Opportunity in Big Bank ETFs

Some investors might look at big banks’ growing deposits and lower stock prices and see an opportunity.

sumit
|
Senior ETF Analyst
|
Reviewed by: Sumit Roy
,
Edited by: Sumit Roy

The banking crisis hasn’t been terrible for all banks. A run on certain banks has translated into a run into others. After all, the money has to be kept somewhere—and unlike during the global financial crisis of 15 years ago, when big banks were loaded up with toxic subprime-mortgage-related securities—this time they are in much better shape. 

This, along with the widespread view that certain globally systemically important banks are “too big to fail,” has made them natural destinations for the money exiting regional banks. 

In the days following the collapse of Silicon Valley Bank, Bloomberg reported that Bank of America picked up $15 billion of new deposits. Other banking giants like J.P. Morgan, Citigroup and Wells Fargo also collected a large number of new deposits at the expense of smaller regional banks. 

More deposits mean cheaper funding for the banks. It also means more customers to whom the banks can offer other services. That’s the good news. 

The bad news is that the regional banking crisis increases the risk of an economic downturn, which is obviously bad news for all banks, big and small. It might also lead to increased scrutiny and regulations for the industry as a whole, something that could weigh on banks’ profitability.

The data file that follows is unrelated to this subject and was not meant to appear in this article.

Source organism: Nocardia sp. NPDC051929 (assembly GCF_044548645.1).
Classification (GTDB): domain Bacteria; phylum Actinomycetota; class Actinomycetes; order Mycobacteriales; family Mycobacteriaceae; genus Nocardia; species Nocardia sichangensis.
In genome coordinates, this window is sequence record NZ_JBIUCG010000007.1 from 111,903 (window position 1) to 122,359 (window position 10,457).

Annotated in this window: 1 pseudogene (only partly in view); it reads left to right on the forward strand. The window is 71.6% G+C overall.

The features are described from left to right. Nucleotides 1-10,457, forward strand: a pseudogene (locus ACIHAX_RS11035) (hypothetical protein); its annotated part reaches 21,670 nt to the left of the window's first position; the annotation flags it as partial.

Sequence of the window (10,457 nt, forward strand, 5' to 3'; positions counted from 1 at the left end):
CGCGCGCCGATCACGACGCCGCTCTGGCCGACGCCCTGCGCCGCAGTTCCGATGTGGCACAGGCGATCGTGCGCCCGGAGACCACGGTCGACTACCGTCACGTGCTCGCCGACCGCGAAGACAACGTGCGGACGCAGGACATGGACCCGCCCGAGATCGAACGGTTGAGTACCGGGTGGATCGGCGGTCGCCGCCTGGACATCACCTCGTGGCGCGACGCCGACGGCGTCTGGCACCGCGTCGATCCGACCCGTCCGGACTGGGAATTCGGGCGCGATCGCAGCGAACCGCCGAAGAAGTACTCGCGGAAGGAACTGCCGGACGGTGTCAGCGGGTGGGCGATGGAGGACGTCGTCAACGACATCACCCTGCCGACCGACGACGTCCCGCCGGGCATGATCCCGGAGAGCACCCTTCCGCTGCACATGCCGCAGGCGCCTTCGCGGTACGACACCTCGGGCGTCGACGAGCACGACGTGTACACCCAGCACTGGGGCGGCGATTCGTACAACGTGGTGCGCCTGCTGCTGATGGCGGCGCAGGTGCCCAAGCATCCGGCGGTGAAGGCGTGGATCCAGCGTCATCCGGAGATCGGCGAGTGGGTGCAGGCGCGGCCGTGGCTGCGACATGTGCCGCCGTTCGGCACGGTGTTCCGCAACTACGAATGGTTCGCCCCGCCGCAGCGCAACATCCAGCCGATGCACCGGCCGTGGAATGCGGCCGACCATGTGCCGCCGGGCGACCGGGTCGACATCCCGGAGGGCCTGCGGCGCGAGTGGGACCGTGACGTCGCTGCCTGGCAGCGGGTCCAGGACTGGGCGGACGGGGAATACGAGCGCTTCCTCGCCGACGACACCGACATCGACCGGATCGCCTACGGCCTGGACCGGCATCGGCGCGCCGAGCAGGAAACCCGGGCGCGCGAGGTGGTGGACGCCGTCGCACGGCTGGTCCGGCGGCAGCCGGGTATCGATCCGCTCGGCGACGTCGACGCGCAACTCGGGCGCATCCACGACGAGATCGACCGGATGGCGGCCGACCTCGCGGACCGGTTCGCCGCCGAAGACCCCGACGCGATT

It’s because of these concerns that the big banks have been dragged down this month. The four aforementioned big banks are down anywhere from 10% to 20% so far this month, though that’s still better than the 26% decline for the SPDR S&P Regional Banking ETF (KRE) in the same period. 

Opportunity 

Some investors might look at big banks’ growing deposits and lower stock prices and see an opportunity. 

Their fundamentals haven’t deteriorated to nearly the extent of regional banks (and in some ways, they’ve improved), yet their stocks have fallen in sympathy.

If that’s your thesis, then the Invesco KBW Bank ETF (KBWB) might look interesting. The $1.4 billion ETF provides broad exposure to the banking industry. Its portfolio includes both national banks and regional banks, but because it’s market cap weighted, the big banks dominate. 

J.P. Morgan, Citigroup, Bank of America and Wells Fargo make up a combined 36% of the portfolio. 

Another option for investors seeking exposure to the big banks is a broad financials ETF, like the Financial Select Sector SDPR Fund (XLF)

The ETF has 21% of its portfolio allocated to J.P. Morgan, Bank of America and Wells Fargo. Incidentally, the fund’s top holding, Berkshire Hathaway, also owns Bank of America. It’s the second-largest holding of Warren Buffett’s company, with an 11% weighting. 

 

5-Year Returns

 

 

Email Sumit Roy at [email protected] or follow him on Twitter @ sumitroy2     

Sumit Roy is the senior ETF analyst for etf.com, where he has worked for 13 years. He creates a variety of content for the platform, including news articles, analysis pieces, videos and podcasts.

Before joining etf.com, Sumit was the managing editor and commodities analyst for Hard Assets Investor. In those roles, he was responsible for most of the operations of HAI, a website dedicated to education about commodities investing.

Though he still closely follows the commodities beat, Sumit covers a much broader assortment of topics for etf.com, with a particular focus on stock and bond exchange-traded funds.

He is the host of etf.com’s Talk ETFs, a popular video series that features weekly interviews with thought leaders in the ETF industry. Sumit is also co-host of Exchange Traded Fridays, etf.com’s weekly podcast series.

He lives in the San Francisco Bay Area, where he enjoys climbing the city’s steep hills, playing chess and snowboarding in Lake Tahoe.